The Fresh Loaf

News & Information for Amateur Bakers and Artisan Bread Enthusiasts

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victoriamc's picture
victoriamc

Whole grain spelt flaxseed rolls

Nutty, malty flavoured, golden brown little rolls.  They are high in fibre from the whole spelt flour and crushed flaxseeds and enriched with a good dose of heart healthy omega 3 fatty acids.  

These rolls were a big hit with my kids and friends, just make sure you make plenty, they are very versatile for any meal, with any topping.

For full details and instructional pictures, head over to www.mybreadandbrot.com. 

http://mybreadandbrot.com/whole-grain-spelt-flaxseed-rolls/

Klamp's picture
Klamp

Hello, new baker

Hi,

Over the years I've become increasingly more conscious about my food chain/supply and now I'm interested in producing my own flour for breads and baked goods.  I'm perfectly comfortable in the kitchen preparing meals, but don't have a lot of experience baking, though I can make a batch of cookies with ease. 

I don't currently own a stand mixer or grain mill but intend to in the near future. However, they are large investments, so any recommendations or suggestions would be welcome. I do consider them investments, so I'm more interested in capabilities and quality than price. 

Also, can anyone suggest some first-time bread bakers recipes for sandwich bread and baguettes?  I'm interested in trying the Americas Test Kitchen recipe for baguettes but wonder how it fares with whole wheat (recipe calls for apf). 

Thanks in advance.

andychrist's picture
andychrist

New Rye Sourdough Starter

Day 4.

Had to dump my faithful old starter when I moved, and was afraid the new one wouldn't "take" because the only rye flour I had on hand was two years old (though still in unopened bag, no weevils) non organic, plus the pineapple juice had been left over from a really crappy can of the crushed. The house getting kinda chilly this time of year, I incubated the mess in a mason jar atop a shelf in the water heater closet, where the temperature probably stays around 70°, and hoped for the best.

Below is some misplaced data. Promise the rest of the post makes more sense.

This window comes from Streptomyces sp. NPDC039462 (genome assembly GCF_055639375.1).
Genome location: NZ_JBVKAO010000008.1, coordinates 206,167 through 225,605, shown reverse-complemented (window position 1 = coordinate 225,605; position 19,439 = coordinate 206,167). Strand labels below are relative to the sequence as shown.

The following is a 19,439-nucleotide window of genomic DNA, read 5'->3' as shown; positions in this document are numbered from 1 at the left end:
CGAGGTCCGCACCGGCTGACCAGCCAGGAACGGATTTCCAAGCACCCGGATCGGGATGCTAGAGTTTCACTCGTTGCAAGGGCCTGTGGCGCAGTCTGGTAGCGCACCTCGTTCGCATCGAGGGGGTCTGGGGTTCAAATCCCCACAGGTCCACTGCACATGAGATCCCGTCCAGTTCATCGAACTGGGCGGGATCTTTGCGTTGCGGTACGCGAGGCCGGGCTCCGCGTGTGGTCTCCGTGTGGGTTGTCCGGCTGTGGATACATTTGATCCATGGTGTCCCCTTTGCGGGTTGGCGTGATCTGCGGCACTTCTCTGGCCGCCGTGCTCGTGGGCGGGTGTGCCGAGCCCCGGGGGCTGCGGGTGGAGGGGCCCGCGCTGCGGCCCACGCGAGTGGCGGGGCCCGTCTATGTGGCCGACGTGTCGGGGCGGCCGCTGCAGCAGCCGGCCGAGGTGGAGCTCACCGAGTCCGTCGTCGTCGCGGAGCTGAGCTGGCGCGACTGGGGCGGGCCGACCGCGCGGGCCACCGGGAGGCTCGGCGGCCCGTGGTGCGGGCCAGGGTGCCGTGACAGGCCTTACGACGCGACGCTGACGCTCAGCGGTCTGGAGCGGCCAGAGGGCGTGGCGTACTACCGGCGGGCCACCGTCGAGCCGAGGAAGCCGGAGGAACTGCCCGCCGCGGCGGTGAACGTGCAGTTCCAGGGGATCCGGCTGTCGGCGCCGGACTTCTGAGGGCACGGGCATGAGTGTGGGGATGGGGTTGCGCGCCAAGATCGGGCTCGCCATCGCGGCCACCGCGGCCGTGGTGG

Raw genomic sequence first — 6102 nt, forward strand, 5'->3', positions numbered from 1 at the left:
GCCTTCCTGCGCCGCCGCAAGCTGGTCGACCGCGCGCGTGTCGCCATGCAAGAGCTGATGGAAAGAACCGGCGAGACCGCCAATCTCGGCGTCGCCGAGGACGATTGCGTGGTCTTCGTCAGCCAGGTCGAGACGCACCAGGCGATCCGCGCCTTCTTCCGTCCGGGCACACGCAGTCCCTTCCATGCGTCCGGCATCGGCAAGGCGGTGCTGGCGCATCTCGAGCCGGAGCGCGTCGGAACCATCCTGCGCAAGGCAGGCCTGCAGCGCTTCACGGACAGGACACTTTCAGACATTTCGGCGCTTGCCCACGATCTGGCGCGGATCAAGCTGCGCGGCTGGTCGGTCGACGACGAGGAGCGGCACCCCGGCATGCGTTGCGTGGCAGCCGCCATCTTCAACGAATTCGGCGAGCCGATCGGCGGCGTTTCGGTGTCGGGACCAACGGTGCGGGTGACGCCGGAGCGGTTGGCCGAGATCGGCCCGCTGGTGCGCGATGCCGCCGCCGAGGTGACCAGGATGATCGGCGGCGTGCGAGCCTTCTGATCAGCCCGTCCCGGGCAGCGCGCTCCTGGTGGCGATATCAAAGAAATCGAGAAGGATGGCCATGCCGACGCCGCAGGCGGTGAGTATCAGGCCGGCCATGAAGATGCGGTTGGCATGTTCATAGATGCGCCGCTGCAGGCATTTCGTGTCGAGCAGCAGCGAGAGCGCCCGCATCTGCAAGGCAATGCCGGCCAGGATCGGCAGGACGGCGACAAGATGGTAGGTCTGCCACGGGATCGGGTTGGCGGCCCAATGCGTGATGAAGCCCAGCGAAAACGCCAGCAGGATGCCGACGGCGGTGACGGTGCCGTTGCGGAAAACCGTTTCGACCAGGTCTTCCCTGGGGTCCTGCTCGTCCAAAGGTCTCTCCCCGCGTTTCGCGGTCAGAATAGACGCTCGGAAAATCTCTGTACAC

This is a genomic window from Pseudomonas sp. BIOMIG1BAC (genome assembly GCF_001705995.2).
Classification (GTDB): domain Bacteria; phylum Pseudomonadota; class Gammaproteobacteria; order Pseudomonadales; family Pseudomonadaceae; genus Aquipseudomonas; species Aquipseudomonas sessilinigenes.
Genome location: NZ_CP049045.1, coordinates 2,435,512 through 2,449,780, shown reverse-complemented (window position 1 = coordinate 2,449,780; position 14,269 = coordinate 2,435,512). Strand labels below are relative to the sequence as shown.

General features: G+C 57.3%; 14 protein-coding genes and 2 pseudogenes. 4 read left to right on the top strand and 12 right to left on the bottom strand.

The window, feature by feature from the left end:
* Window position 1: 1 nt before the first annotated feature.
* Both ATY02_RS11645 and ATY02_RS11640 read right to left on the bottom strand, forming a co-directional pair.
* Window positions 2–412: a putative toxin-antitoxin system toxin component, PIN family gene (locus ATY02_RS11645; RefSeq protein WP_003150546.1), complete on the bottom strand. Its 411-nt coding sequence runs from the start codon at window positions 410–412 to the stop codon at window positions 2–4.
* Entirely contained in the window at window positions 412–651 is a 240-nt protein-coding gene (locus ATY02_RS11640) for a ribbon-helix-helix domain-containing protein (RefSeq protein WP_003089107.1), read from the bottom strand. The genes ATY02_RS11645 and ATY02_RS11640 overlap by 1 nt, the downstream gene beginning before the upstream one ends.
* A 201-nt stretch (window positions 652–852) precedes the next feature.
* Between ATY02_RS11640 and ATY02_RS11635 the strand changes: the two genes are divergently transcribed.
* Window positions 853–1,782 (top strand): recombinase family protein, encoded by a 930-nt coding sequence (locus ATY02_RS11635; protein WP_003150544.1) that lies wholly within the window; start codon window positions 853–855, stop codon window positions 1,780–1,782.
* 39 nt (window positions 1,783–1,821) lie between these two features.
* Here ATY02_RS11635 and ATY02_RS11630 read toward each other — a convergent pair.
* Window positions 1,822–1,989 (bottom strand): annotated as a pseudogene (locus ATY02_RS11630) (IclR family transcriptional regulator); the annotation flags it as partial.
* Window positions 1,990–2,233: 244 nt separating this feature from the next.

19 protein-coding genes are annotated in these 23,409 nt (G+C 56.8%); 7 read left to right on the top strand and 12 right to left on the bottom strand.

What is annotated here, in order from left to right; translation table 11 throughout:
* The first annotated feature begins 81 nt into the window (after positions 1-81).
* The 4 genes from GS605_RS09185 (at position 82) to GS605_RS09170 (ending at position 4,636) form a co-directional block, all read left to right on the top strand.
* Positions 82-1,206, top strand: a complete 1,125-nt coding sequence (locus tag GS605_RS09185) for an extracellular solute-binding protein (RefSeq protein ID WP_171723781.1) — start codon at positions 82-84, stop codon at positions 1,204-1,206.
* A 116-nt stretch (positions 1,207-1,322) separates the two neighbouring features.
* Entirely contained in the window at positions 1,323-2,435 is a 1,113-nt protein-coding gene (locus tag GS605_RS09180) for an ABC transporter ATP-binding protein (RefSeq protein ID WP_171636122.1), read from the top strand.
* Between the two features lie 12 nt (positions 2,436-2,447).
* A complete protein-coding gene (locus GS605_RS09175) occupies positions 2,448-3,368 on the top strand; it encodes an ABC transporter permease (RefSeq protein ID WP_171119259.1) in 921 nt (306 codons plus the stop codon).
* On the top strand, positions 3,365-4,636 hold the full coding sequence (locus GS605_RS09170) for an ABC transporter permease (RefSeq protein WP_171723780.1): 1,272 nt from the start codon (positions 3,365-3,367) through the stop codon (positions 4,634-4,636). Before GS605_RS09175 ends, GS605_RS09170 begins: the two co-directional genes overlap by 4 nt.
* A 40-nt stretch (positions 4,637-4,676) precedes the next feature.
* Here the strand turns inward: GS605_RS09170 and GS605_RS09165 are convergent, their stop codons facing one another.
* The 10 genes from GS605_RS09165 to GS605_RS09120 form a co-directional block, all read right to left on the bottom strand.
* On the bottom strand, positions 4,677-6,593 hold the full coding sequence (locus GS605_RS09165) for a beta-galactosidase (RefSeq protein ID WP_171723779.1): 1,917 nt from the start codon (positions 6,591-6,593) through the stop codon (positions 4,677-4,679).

Any way, morning of day four, the mixture already seems extremely active, not just with the tiny bubbles one generally sees early on from bacterial activity — this looks like a full fledged yeasty beastie to me. Smells pungent of ethyl alcohol, though there is no separate hooch.

Normally this would be the time to discard half the mixture and replenish with just flour and water rather than continuing with more pineapple juice, IIRC. Next day or so the mixture would most likely to appear dead, only to come back to life in another day or two. Am wondering though if it might be active enough right now to use, in which case after feeding I could take half and build a levain. Or at this early stage would I just be wasting time and flour? Thanks for any advice.

Bakingfanatic's picture
Bakingfanatic